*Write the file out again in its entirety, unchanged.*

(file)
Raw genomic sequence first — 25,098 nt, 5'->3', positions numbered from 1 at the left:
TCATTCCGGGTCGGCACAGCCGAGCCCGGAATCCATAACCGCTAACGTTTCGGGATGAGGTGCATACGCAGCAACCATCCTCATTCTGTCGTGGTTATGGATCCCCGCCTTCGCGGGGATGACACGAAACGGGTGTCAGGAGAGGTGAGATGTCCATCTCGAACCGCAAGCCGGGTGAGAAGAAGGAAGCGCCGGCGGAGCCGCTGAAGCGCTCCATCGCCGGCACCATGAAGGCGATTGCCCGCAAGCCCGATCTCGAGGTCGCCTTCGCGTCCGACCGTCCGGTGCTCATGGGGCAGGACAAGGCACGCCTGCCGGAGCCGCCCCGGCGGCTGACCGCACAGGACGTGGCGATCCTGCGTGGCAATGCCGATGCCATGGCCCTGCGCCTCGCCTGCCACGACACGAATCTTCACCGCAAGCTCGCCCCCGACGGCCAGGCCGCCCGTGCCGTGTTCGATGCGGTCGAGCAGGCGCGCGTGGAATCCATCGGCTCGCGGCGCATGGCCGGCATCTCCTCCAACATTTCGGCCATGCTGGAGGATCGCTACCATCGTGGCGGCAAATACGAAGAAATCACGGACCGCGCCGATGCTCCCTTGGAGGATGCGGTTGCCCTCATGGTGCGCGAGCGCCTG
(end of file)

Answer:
Raw genomic sequence first — 25,098 nt, 5'->3', positions numbered from 1 at the left:
TCATTCCGGGTCGGCACAGCCGAGCCCGGAATCCATAACCGCTAACGTTTCGGGATGAGGTGCATACGCAGCAACCATCCTCATTCTGTCGTGGTTATGGATCCCCGCCTTCGCGGGGATGACACGAAACGGGTGTCAGGAGAGGTGAGATGTCCATCTCGAACCGCAAGCCGGGTGAGAAGAAGGAAGCGCCGGCGGAGCCGCTGAAGCGCTCCATCGCCGGCACCATGAAGGCGATTGCCCGCAAGCCCGATCTCGAGGTCGCCTTCGCGTCCGACCGTCCGGTGCTCATGGGGCAGGACAAGGCACGCCTGCCGGAGCCGCCCCGGCGGCTGACCGCACAGGACGTGGCGATCCTGCGTGGCAATGCCGATGCCATGGCCCTGCGCCTCGCCTGCCACGACACGAATCTTCACCGCAAGCTCGCCCCCGACGGCCAGGCCGCCCGTGCCGTGTTCGATGCGGTCGAGCAGGCGCGCGTGGAATCCATCGGCTCGCGGCGCATGGCCGGCATCTCCTCCAACATTTCGGCCATGCTGGAGGATCGCTACCATCGTGGCGGCAAATACGAAGAAATCACGGACCGCGCCGATGCTCCCTTGGAGGATGCGGTTGCCCTCATGGTGCGCGAGCGCCTG